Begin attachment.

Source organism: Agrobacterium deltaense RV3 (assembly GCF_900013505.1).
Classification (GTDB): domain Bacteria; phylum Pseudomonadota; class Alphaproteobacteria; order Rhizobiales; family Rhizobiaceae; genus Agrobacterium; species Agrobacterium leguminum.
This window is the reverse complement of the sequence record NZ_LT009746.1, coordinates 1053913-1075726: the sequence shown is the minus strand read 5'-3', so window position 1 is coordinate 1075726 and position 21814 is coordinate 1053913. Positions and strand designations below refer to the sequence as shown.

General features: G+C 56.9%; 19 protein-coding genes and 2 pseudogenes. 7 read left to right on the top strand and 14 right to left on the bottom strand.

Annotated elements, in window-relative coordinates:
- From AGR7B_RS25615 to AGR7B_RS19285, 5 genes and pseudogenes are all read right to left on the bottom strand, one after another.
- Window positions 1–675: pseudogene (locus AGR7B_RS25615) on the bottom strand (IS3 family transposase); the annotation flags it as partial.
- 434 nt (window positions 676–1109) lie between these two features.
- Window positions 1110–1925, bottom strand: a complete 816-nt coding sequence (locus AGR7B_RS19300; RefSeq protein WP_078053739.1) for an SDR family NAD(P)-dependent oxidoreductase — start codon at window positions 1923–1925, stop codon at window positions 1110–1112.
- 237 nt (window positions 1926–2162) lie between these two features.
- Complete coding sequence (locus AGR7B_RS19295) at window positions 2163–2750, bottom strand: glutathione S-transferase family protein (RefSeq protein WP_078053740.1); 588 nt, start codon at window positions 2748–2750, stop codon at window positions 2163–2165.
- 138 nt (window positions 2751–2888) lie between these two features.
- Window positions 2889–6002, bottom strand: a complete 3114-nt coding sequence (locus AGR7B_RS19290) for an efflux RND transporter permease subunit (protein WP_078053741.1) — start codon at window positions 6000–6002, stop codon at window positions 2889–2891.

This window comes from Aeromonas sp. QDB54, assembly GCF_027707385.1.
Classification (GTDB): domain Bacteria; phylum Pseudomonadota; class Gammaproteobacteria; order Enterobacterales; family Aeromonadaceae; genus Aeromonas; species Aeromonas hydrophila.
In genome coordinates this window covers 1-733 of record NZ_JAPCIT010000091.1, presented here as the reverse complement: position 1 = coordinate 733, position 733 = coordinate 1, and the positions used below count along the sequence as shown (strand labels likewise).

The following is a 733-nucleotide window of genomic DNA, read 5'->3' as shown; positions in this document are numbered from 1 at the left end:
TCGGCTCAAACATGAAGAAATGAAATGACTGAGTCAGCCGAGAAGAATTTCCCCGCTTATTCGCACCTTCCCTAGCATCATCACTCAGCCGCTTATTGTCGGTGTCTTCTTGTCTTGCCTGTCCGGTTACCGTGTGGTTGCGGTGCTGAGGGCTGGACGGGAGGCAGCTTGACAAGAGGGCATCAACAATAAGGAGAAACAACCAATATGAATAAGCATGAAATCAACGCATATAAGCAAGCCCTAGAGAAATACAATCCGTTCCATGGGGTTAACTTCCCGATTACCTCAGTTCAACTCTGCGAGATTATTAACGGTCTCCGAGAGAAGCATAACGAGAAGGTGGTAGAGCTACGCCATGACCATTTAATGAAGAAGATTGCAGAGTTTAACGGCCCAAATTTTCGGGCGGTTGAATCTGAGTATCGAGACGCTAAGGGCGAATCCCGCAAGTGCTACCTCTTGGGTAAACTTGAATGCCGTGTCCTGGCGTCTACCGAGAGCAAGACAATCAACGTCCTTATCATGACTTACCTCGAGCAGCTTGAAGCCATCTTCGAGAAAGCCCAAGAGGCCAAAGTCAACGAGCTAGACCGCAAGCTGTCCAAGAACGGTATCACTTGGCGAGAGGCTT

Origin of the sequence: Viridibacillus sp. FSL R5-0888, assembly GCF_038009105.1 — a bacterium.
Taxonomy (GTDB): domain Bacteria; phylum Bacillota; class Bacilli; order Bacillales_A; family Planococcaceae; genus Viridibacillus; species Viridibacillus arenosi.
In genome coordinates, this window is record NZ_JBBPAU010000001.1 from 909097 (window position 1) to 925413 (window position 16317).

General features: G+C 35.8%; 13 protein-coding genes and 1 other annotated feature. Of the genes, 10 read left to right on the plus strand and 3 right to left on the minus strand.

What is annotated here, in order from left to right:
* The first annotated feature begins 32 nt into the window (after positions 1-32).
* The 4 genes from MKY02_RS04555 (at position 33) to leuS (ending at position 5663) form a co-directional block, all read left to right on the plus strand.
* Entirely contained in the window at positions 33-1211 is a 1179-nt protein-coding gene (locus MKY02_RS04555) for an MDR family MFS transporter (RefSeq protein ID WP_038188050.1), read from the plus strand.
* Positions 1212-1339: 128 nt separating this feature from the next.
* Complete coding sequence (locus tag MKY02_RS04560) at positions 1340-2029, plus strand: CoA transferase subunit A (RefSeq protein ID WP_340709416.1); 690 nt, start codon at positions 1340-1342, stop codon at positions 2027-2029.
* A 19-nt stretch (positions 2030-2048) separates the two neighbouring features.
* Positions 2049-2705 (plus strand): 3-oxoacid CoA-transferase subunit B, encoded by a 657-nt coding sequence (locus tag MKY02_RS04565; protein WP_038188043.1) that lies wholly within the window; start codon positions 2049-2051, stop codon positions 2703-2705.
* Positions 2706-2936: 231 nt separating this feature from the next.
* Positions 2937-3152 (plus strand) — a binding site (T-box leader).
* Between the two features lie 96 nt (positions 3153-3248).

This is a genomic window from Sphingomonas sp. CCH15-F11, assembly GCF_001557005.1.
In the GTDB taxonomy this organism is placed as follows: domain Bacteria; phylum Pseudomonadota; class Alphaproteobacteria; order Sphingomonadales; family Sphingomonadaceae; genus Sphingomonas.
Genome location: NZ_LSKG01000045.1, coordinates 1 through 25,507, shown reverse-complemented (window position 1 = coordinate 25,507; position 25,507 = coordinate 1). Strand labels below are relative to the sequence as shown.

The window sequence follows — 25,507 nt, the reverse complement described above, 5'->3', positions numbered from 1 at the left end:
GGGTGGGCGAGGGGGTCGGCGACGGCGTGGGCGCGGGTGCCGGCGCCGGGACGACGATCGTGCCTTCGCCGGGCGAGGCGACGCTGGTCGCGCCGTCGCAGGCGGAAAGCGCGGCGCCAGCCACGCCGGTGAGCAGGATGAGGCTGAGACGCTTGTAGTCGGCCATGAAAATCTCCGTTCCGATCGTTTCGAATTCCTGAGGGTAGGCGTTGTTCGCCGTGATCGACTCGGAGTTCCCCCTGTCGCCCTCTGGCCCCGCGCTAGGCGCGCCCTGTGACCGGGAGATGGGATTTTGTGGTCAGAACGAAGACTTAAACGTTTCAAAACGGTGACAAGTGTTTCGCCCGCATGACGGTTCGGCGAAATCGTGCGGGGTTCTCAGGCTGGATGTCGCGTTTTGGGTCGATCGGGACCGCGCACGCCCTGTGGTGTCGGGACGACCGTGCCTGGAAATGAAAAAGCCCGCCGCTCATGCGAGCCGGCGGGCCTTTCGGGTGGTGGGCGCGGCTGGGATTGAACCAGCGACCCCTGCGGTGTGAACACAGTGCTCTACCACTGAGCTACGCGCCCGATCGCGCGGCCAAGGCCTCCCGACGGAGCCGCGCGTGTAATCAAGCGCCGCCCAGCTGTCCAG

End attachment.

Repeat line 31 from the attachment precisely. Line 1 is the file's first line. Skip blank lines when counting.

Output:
* Positions 2706-2936: 231 nt separating this feature from the next.